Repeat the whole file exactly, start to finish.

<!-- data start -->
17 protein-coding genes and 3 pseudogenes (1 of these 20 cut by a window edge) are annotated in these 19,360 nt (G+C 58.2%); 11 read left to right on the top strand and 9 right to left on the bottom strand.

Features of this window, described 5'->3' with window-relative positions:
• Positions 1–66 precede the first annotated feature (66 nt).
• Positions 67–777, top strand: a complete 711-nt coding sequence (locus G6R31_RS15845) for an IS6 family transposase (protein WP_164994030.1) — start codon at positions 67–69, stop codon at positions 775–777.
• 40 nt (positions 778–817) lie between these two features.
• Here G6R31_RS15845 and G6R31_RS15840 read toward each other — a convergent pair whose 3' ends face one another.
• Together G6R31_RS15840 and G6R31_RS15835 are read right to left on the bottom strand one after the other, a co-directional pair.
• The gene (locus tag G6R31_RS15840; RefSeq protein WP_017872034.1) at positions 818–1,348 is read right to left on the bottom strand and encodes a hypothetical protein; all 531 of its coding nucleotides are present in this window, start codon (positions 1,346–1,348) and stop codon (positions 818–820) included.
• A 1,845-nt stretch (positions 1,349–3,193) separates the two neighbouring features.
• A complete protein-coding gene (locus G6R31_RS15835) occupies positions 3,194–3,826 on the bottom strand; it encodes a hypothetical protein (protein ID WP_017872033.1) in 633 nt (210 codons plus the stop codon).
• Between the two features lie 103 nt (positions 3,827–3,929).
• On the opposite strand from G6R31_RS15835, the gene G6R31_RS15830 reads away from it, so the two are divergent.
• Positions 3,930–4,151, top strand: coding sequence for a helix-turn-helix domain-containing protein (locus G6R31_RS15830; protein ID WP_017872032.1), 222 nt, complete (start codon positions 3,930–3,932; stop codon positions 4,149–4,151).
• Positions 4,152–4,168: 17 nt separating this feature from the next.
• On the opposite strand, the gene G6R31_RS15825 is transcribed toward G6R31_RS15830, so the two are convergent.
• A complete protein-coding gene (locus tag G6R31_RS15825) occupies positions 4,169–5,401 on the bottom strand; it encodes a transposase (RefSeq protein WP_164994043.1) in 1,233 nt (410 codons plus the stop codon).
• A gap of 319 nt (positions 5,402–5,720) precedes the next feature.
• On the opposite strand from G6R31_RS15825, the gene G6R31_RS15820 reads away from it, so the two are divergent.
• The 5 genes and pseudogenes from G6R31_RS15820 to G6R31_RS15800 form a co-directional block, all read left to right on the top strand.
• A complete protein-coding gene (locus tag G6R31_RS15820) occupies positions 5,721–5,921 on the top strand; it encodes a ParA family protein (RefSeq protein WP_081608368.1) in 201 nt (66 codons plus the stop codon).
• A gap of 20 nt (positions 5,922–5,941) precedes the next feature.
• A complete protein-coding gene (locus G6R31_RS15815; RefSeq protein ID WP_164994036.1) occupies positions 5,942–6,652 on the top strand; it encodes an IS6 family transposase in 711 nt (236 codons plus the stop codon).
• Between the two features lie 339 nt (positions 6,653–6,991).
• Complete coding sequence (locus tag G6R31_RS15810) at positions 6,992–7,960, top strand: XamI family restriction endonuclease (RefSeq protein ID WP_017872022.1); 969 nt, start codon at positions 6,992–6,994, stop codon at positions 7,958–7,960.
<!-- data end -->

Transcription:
17 protein-coding genes and 3 pseudogenes (1 of these 20 cut by a window edge) are annotated in these 19,360 nt (G+C 58.2%); 11 read left to right on the top strand and 9 right to left on the bottom strand.

Features of this window, described 5'->3' with window-relative positions:
• Positions 1–66 precede the first annotated feature (66 nt).
• Positions 67–777, top strand: a complete 711-nt coding sequence (locus G6R31_RS15845) for an IS6 family transposase (protein WP_164994030.1) — start codon at positions 67–69, stop codon at positions 775–777.
• 40 nt (positions 778–817) lie between these two features.
• Here G6R31_RS15845 and G6R31_RS15840 read toward each other — a convergent pair whose 3' ends face one another.
• Together G6R31_RS15840 and G6R31_RS15835 are read right to left on the bottom strand one after the other, a co-directional pair.
• The gene (locus tag G6R31_RS15840; RefSeq protein WP_017872034.1) at positions 818–1,348 is read right to left on the bottom strand and encodes a hypothetical protein; all 531 of its coding nucleotides are present in this window, start codon (positions 1,346–1,348) and stop codon (positions 818–820) included.
• A 1,845-nt stretch (positions 1,349–3,193) separates the two neighbouring features.
• A complete protein-coding gene (locus G6R31_RS15835) occupies positions 3,194–3,826 on the bottom strand; it encodes a hypothetical protein (protein ID WP_017872033.1) in 633 nt (210 codons plus the stop codon).
• Between the two features lie 103 nt (positions 3,827–3,929).
• On the opposite strand from G6R31_RS15835, the gene G6R31_RS15830 reads away from it, so the two are divergent.
• Positions 3,930–4,151, top strand: coding sequence for a helix-turn-helix domain-containing protein (locus G6R31_RS15830; protein ID WP_017872032.1), 222 nt, complete (start codon positions 3,930–3,932; stop codon positions 4,149–4,151).
• Positions 4,152–4,168: 17 nt separating this feature from the next.
• On the opposite strand, the gene G6R31_RS15825 is transcribed toward G6R31_RS15830, so the two are convergent.
• A complete protein-coding gene (locus tag G6R31_RS15825) occupies positions 4,169–5,401 on the bottom strand; it encodes a transposase (RefSeq protein WP_164994043.1) in 1,233 nt (410 codons plus the stop codon).
• A gap of 319 nt (positions 5,402–5,720) precedes the next feature.
• On the opposite strand from G6R31_RS15825, the gene G6R31_RS15820 reads away from it, so the two are divergent.
• The 5 genes and pseudogenes from G6R31_RS15820 to G6R31_RS15800 form a co-directional block, all read left to right on the top strand.
• A complete protein-coding gene (locus tag G6R31_RS15820) occupies positions 5,721–5,921 on the top strand; it encodes a ParA family protein (RefSeq protein WP_081608368.1) in 201 nt (66 codons plus the stop codon).
• A gap of 20 nt (positions 5,922–5,941) precedes the next feature.
• A complete protein-coding gene (locus G6R31_RS15815; RefSeq protein ID WP_164994036.1) occupies positions 5,942–6,652 on the top strand; it encodes an IS6 family transposase in 711 nt (236 codons plus the stop codon).
• Between the two features lie 339 nt (positions 6,653–6,991).
• Complete coding sequence (locus tag G6R31_RS15810) at positions 6,992–7,960, top strand: XamI family restriction endonuclease (RefSeq protein ID WP_017872022.1); 969 nt, start codon at positions 6,992–6,994, stop codon at positions 7,958–7,960.